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Alberta NDP promises focus on health care, education, and jobs for 2023 election

With Alberta’s 2023 provincial general election underway, the Alberta NDP outlined their main focus areas for the campaign they say will get their party back into the leadership position for the province.

Health care, education, and jobs were the focus for NDP leader Rachel Notley on Monday, as she outlined what the priorities would be for her government—if elected.

Notley also took aim at the UCP, getting raucous cheers from a packed house of supporters and Calgary NDP candidates during the launch at the Platform Calgary Innovation Centre.

“After four very hard years dealing with the healthcare crisis, and the affordability crisis, and the UCP government constantly in crisis, this campaign is actually about giving families hope,” said Notley.

“You know I’ve worked every day to protect your healthcare, protect your education, your job and your future. And you also know Danielle Smith, and you know that she will tell you what she thinks you want to hear.”

One of the biggest promises made during the campaign launch was to attract more family doctors to the province and to ensure that one million more Albertans had access to those family doctors.

Notley also promised that her government would address what they said were unreasonable waits to access ambulances, urgent and emergency medical care, and routine medical tests like blood work.

“We will bring doctors back to Alberta,” she said.

Primary education and jobs also focuses for campaign launch

Notley also addressed one of the party’s other major campaign pillars: Education.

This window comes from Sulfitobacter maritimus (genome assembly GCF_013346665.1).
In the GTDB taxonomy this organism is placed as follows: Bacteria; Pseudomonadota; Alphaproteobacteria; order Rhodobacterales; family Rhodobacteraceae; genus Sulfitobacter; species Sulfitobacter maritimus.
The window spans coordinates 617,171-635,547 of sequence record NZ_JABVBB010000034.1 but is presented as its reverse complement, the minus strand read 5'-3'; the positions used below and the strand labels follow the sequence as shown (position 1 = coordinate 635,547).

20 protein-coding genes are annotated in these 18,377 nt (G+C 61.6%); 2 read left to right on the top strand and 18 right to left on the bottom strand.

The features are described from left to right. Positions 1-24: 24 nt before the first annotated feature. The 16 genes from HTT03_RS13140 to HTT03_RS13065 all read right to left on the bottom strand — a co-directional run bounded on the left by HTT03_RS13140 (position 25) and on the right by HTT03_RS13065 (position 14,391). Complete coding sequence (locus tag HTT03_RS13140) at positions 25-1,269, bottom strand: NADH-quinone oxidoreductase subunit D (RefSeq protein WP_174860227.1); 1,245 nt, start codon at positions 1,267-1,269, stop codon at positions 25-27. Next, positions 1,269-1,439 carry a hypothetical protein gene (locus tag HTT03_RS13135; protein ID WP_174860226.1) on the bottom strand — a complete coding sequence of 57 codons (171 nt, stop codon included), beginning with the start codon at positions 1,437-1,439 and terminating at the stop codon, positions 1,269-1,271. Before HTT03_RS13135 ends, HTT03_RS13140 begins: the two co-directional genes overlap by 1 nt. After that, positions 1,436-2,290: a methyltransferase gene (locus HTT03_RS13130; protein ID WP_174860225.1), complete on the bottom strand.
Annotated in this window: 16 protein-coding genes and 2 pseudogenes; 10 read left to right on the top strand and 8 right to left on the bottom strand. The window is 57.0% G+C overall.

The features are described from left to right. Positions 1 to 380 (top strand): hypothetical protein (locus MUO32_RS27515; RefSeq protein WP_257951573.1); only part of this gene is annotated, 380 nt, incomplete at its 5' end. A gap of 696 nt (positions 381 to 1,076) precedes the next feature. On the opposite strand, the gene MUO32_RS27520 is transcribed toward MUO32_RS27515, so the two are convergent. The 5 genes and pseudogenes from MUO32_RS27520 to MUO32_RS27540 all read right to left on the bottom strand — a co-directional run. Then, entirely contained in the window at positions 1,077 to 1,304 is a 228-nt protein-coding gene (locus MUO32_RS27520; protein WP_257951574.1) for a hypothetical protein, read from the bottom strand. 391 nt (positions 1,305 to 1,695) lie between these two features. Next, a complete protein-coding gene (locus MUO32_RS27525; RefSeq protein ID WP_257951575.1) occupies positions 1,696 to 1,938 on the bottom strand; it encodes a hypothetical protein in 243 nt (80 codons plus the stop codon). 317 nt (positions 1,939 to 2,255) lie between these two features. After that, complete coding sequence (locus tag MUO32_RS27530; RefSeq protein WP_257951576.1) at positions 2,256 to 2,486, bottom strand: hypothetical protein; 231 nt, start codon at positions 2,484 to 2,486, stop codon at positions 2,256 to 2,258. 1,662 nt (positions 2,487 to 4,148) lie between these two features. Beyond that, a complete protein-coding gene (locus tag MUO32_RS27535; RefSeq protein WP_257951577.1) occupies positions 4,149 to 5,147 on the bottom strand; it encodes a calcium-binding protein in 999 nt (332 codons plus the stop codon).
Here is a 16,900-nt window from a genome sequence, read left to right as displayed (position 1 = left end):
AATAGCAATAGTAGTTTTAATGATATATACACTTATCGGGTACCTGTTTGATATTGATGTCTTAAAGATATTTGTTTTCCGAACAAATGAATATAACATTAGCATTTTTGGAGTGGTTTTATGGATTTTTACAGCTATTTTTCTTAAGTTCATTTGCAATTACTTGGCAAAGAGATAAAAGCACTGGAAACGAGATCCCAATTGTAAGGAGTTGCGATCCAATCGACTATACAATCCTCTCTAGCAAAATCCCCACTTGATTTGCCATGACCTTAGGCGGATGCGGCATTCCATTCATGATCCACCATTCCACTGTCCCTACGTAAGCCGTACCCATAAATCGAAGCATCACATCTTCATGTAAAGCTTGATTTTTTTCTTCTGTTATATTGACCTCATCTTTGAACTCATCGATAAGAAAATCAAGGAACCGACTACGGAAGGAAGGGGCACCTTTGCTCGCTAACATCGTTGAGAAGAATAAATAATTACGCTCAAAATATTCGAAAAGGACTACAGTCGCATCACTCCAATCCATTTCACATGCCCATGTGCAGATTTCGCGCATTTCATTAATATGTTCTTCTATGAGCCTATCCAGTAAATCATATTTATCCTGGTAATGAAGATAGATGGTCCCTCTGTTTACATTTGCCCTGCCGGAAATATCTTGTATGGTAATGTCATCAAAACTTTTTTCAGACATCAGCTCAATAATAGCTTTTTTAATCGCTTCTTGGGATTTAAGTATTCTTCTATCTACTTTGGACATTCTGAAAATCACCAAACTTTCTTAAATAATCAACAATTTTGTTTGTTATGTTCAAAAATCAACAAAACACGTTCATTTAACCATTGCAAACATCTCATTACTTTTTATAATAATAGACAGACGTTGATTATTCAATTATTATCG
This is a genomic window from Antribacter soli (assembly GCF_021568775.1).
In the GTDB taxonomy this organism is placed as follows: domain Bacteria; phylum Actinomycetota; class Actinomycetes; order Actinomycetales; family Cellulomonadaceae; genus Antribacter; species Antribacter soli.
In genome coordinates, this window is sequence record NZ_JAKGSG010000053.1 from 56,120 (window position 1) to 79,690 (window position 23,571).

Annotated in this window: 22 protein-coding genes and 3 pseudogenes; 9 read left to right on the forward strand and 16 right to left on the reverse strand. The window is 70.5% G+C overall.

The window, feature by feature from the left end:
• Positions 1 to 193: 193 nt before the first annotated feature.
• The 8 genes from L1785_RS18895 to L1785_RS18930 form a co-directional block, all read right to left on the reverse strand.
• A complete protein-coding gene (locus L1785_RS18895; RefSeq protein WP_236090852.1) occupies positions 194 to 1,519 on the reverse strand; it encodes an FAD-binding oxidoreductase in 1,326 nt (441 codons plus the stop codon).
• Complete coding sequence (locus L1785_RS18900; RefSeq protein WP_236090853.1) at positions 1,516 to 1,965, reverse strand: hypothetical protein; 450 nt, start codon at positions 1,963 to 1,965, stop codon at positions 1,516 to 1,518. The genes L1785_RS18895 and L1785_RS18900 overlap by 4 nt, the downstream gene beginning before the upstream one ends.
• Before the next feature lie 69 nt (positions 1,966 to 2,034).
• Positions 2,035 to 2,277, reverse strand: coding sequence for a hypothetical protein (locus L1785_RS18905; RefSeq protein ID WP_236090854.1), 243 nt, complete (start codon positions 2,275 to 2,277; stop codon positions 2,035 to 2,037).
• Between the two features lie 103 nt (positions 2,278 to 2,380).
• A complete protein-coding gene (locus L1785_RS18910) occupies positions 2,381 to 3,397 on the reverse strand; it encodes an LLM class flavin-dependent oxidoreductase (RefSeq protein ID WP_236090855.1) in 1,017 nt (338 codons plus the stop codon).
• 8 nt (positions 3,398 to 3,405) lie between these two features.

She promised that, if elected, her party would reduce class sizes and ensure that students get more attention from educators.

The Alberta NDP leader also promised to revisit the controversial Alberta curriculum that was formed under the UCP government.

“Our students will have a modern curriculum that helps them understand the world around them and actual prepares them to deal,” she said.”

“Albertans are asking for reinforcements in the classroom, not the war room.”

Promises were also made about further diversifying the provincial economy, while taking aim at the record of the UCP on oil and gas.

“In Alberta with an NDP government, Albertans will see real action to grow and diversify our economy because it is not as the UCP likes to claim, a long term luxury, but rather diversification is an absolute necessity,” Notley said.

“Instead we will diversify with oil and gas, with more petrochemical projects and more ways to use bitumen, allowing us to make more energy products right here at home in Alberta and get more value for our resources.”

The NDP plan, Notley claimed, would produce $20 billion in private-sector investment and create 47,000 industrial jobs.

“We need to stop this issue of pitting energy and the economy against doing the right thing for the environment,” she said.

“We know that by partnering with our peers, we can grow that sector, we can grow jobs, protect jobs and create whole new jobs, while at the same time reducing emissions and developing new tech and and new sectors.”

Reduced costs for Albertans, but no to tax cuts

Responding to questions around UCP leader Danielle Smith’s plan to reduce taxes for middle and low-income Albertans, Notley said that her government would be focused on making life more affordable in other ways.

“We look forward to rolling out our coordinated affordability measures very soon into the campaign… and of course, they will be focused primarily on lower-income folks,” Notley said.

“The one focus today was on an across-the-board tax cut for Albertans, and you know, that’s what it is, but it doesn’t come without a cost.”

Notley said that the estimated $1 billion in reduced revenue as a result of UCP tax promises was causing Alberta’s surplus to evaporate. Her party, in contrast she said, was promising to put a freeze on any tax increases.

She said that the UCP’s promise had caused her party concern over what her rivals’ real agenda was for health care and education.

“We’re very much about what their actual agenda is for health care or education, for the payment of doctors, for hiring new frontline health care workers, and for keeping our emergency rooms open,” Notley said.

“We’re making sure that families have the health care they need when they need it without ever having to worry about how much money they have.”